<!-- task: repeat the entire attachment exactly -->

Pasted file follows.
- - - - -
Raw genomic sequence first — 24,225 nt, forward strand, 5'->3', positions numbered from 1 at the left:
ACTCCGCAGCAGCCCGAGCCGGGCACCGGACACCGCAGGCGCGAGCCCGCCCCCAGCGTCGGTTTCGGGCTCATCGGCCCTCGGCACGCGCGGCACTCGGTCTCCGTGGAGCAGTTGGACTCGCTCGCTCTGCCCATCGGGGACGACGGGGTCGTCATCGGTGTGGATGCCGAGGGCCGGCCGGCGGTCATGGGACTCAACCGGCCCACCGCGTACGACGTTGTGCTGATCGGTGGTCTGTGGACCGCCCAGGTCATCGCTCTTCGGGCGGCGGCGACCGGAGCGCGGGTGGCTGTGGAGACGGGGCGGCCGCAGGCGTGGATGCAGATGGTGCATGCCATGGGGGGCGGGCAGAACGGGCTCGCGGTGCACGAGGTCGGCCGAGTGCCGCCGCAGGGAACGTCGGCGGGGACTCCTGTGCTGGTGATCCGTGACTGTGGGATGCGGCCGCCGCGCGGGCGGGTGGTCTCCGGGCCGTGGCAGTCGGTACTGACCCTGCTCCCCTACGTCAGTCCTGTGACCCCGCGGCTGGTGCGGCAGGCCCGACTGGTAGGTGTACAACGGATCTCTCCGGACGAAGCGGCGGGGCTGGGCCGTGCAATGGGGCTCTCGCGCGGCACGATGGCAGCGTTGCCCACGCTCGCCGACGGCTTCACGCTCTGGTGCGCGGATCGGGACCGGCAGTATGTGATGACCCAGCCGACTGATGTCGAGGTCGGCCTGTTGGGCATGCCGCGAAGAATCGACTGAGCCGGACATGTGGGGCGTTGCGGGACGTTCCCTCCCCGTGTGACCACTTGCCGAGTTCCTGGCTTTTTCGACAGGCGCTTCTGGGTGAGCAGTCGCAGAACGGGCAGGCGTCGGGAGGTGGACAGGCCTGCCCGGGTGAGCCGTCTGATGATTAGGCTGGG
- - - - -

Raw genomic sequence first — 24,225 nt, forward strand, 5'->3', positions numbered from 1 at the left:
ACTCCGCAGCAGCCCGAGCCGGGCACCGGACACCGCAGGCGCGAGCCCGCCCCCAGCGTCGGTTTCGGGCTCATCGGCCCTCGGCACGCGCGGCACTCGGTCTCCGTGGAGCAGTTGGACTCGCTCGCTCTGCCCATCGGGGACGACGGGGTCGTCATCGGTGTGGATGCCGAGGGCCGGCCGGCGGTCATGGGACTCAACCGGCCCACCGCGTACGACGTTGTGCTGATCGGTGGTCTGTGGACCGCCCAGGTCATCGCTCTTCGGGCGGCGGCGACCGGAGCGCGGGTGGCTGTGGAGACGGGGCGGCCGCAGGCGTGGATGCAGATGGTGCATGCCATGGGGGGCGGGCAGAACGGGCTCGCGGTGCACGAGGTCGGCCGAGTGCCGCCGCAGGGAACGTCGGCGGGGACTCCTGTGCTGGTGATCCGTGACTGTGGGATGCGGCCGCCGCGCGGGCGGGTGGTCTCCGGGCCGTGGCAGTCGGTACTGACCCTGCTCCCCTACGTCAGTCCTGTGACCCCGCGGCTGGTGCGGCAGGCCCGACTGGTAGGTGTACAACGGATCTCTCCGGACGAAGCGGCGGGGCTGGGCCGTGCAATGGGGCTCTCGCGCGGCACGATGGCAGCGTTGCCCACGCTCGCCGACGGCTTCACGCTCTGGTGCGCGGATCGGGACCGGCAGTATGTGATGACCCAGCCGACTGATGTCGAGGTCGGCCTGTTGGGCATGCCGCGAAGAATCGACTGAGCCGGACATGTGGGGCGTTGCGGGACGTTCCCTCCCCGTGTGACCACTTGCCGAGTTCCTGGCTTTTTCGACAGGCGCTTCTGGGTGAGCAGTCGCAGAACGGGCAGGCGTCGGGAGGTGGACAGGCCTGCCCGGGTGAGCCGTCTGATGATTAGGCTGGG